Microsoft Points Out 'High-Priority' PatchesBy Ryan Naraine | Posted 2005-02-08 Email Print
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The company releases 12 bulletins to cover 17 vulnerabilities, while pinpointing four critical patches for immediate attention. Successful attacks based on these flaws could cause major damage within a network, Microsoft says.Microsoft on Tuesday released 12 advisories to cover 17 security flaws in a range of products, including high-priority patches for Internet Explorer, Windows Media Player, Windows Messenger and MSN Messenger.
The February batch of patches includes eight "critical" fixes, and Microsoft officials say IT administrators should prioritize and deploy patches for four potentially dangerous code-execution holes.
Stephen Toulouse, program manager at the Microsoft Security Response Center, told eWEEK.com that the company has identified the four "high-priority" patches because of the availability of public exploits that target those holes.
He said the Internet Explorer fix, which has been under development since last October, addresses the previously reported high-risk vulnerabilities that could allow system hijack, cross-site/zone scripting and security bypass.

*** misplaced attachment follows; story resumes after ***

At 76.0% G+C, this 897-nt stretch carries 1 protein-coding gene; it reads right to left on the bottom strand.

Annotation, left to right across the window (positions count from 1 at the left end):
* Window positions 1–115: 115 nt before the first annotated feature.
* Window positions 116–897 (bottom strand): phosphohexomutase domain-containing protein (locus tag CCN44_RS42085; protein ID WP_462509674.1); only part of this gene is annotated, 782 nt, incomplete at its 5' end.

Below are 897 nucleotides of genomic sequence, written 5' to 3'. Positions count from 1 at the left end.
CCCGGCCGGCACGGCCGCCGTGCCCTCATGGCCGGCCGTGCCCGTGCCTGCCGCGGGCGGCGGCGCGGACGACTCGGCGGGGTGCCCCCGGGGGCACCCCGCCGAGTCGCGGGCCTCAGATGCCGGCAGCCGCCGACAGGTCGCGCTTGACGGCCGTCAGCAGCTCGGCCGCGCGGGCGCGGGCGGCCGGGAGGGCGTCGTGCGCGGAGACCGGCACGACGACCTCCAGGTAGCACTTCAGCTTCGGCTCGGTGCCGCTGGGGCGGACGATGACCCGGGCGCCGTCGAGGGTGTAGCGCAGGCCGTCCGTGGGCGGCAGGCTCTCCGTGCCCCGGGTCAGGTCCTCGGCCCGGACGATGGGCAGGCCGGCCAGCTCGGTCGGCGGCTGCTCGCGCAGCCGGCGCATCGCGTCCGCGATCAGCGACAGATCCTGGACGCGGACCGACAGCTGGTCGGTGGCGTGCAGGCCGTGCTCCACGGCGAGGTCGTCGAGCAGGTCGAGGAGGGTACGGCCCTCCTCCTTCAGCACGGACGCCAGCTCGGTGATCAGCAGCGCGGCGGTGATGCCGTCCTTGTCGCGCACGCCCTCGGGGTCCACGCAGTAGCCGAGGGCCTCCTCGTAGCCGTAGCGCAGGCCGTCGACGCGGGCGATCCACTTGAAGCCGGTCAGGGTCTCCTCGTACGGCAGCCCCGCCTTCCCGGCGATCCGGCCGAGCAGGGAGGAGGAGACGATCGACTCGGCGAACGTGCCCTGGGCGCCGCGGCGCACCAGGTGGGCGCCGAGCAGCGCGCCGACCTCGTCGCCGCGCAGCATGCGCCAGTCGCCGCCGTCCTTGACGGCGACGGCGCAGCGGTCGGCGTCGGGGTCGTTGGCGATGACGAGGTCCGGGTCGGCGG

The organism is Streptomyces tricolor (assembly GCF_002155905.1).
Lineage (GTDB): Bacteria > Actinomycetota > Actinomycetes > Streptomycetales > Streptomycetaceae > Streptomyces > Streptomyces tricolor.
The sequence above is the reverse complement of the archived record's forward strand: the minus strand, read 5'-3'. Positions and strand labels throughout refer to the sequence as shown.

The IE update affects users of Windows 98, Windows ME, Windows 2000 Service Pack 3 and Service Pack 4, Windows XP Service Pack 1 and Service Pack 2, Windows Server 2003.
According to Microsoft, the IE fix corrects a drag-and-drop flaw that puts users at risk of PC hijack; a URL decoding zone spoofing vulnerability; a DHTML Method heap memory corruption bug; and a cross-domain vulnerability in CDF (Channel Definition Format).
Toulouse also urged Windows users to prioritize and apply patches for the PNG processing flaw that affects Windows Media Player 9 Series, Windows Messenger 5.0, and Microsoft Messenger 6.2 and 6.2.
"An attacker could try to exploit the vulnerability by constructing a malicious PNG that could potentially allow remote code execution if a user visited a malicious Web site or clicked a link in a malicious e-mail message. An attacker who successfully exploited this vulnerability could take complete control of an affected system," Microsoft warned in the advisory.
Next Page: A public update for NT 4.0?
Affected software includes Windows NT Server 4.0, Windows 2000 Server Service Pack 3 and Service Pack 4, and Windows Server 2003.
Microsoft discontinued support for NT 4.0 last month, but Toulouse said patches were released publicly because of the severity of the vulnerability.
"That's a vulnerability that exists in the default installation of NT 4.0 server. If this particular update were to be exploited by a criminal attack that was automated, we felt the damage would be widespread.
"In cases where we believe the balance is greater to protect all users, we will take the step to go ahead with public updates for NT 4.0," Toulouse said.
Microsoft is still supporting NT 4.0 customers who pay premium prices for custom support.
Toulouse pinpointed the MS05-011 advisory as another high-priority update because of the threat it presents. That patch covers a remote code execution flaw in the SMB (Server Message Block) that could allow an attacker to take complete control of the affected system.